Using something like Cross Data Center Replication in SolrCloud 6 is the easiest way to get Solr DR in place. Second to that, using the native Backup/Restore functionality in SolrCloud 5 is a viable alternative. Unfortunately, SolrCloud 4 has neither of these more user friendly approaches. I highly recommend upgrading to at least Solr 5 to get a better handle on backups and disaster recovery.

1 REPLY 1

Re: HDFS Replication for SOLR 4.10.3

@mqureshi

@james.jones

I recommend you read up on information about SolrCloud. The reference guide provides a good overview for how it works starting on page 419: http://archive.apache.org/dist/lucene/solr/ref-guide/apache-solr-ref-guide-4.10.pdf

A SolrCloud cluster uses Zookeeper for cluster coordination. This means keeping track of which nodes are up, how many shards a collection has and which hosts are currently serving those shards, etc. Zookeeper is also used to store configuration sets. These are the index and schema configuration files that are used for your indexes. When you create a collection using the Solr scripts, the configuration files for the collection are uploaded to Zookeeper.

An collection is comprised of 1 or more shard indexes and 0 or more replica indexes. When you use HDFS to store the indexes, it is much easier to add/remove SolrCloud nodes to your cluster. You don't have to copy the indexes which are normally stored locally. The new SolrCloud node is configured to coordinate with Zookeeper. Upon startup, the new SolrCloud node will be told by Zookeeper which shards for which it is responsible and then use the respective indexes stored on HDFS. All of the index data itself is stored within the index directories on HDFS. These directories are self contained.

Solr stores collections within index directories where each index has its own directory within the top level Solr index directory. This is true for local storage and HDFS. When you replicate your HDFS index directories to another HDFS cluster, all of the data is maintained within the respective index directories.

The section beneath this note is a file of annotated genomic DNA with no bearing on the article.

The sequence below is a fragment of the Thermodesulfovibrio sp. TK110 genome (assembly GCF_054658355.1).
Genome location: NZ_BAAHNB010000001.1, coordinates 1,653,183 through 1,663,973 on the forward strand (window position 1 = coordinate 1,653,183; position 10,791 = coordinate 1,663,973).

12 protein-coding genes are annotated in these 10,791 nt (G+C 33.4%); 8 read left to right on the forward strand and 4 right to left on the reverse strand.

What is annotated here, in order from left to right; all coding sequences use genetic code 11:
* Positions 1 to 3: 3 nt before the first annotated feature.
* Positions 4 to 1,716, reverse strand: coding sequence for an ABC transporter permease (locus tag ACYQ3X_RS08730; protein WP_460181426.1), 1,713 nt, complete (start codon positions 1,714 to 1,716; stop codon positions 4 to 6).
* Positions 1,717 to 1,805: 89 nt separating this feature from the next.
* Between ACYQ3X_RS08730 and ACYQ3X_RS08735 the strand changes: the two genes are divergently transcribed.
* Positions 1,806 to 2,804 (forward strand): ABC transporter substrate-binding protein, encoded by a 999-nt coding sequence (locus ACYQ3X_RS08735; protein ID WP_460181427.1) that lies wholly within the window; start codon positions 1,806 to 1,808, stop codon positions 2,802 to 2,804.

HDFS: /solr/collectionname_shard1_replica1/<index files>

HDFS: /solr/collectionname_shard2_replica1/<index files>

1. In the case of having Solr running on a DR cluster, you would need to ensure the index configuration (schemas, configuration sets, etc) are updated in the DR Solr Zookeeper. If you create collections on your primary cluster, then you would need to similarly create collections on the DR cluster. This is primarily to ensure the collection metadata exists in both clusters. As long as these settings are in sync, copying the index directories from one HDFS cluster to another HDFS cluster is all you need to do to keep DR the cluster in sync with the production cluster. As I mentioned above, both clusters will be configured to store indexes in an HDFS location. As long as the index directories exist, the SolrCloud nodes will read the indexes from those HDFS directories. Solr creates those index directories based on the name of the collection/index. That is how it knows which data goes with which index.

2. Yes, you should be able to do this. If you need to "restore" a collection from backup, then you would have to copy each of the collection index shards. If you create a collection with 5 shards, then you will have 5 index directories that you need to restore from DR.

Using something like Cross Data Center Replication in SolrCloud 6 is the easiest way to get Solr DR in place. Second to that, using the native Backup/Restore functionality in SolrCloud 5 is a viable alternative. Unfortunately, SolrCloud 4 has neither of these more user friendly approaches. I highly recommend upgrading to at least Solr 5 to get a better handle on backups and disaster recovery.

Don't have an account?
Coming from Hortonworks? Activate your account here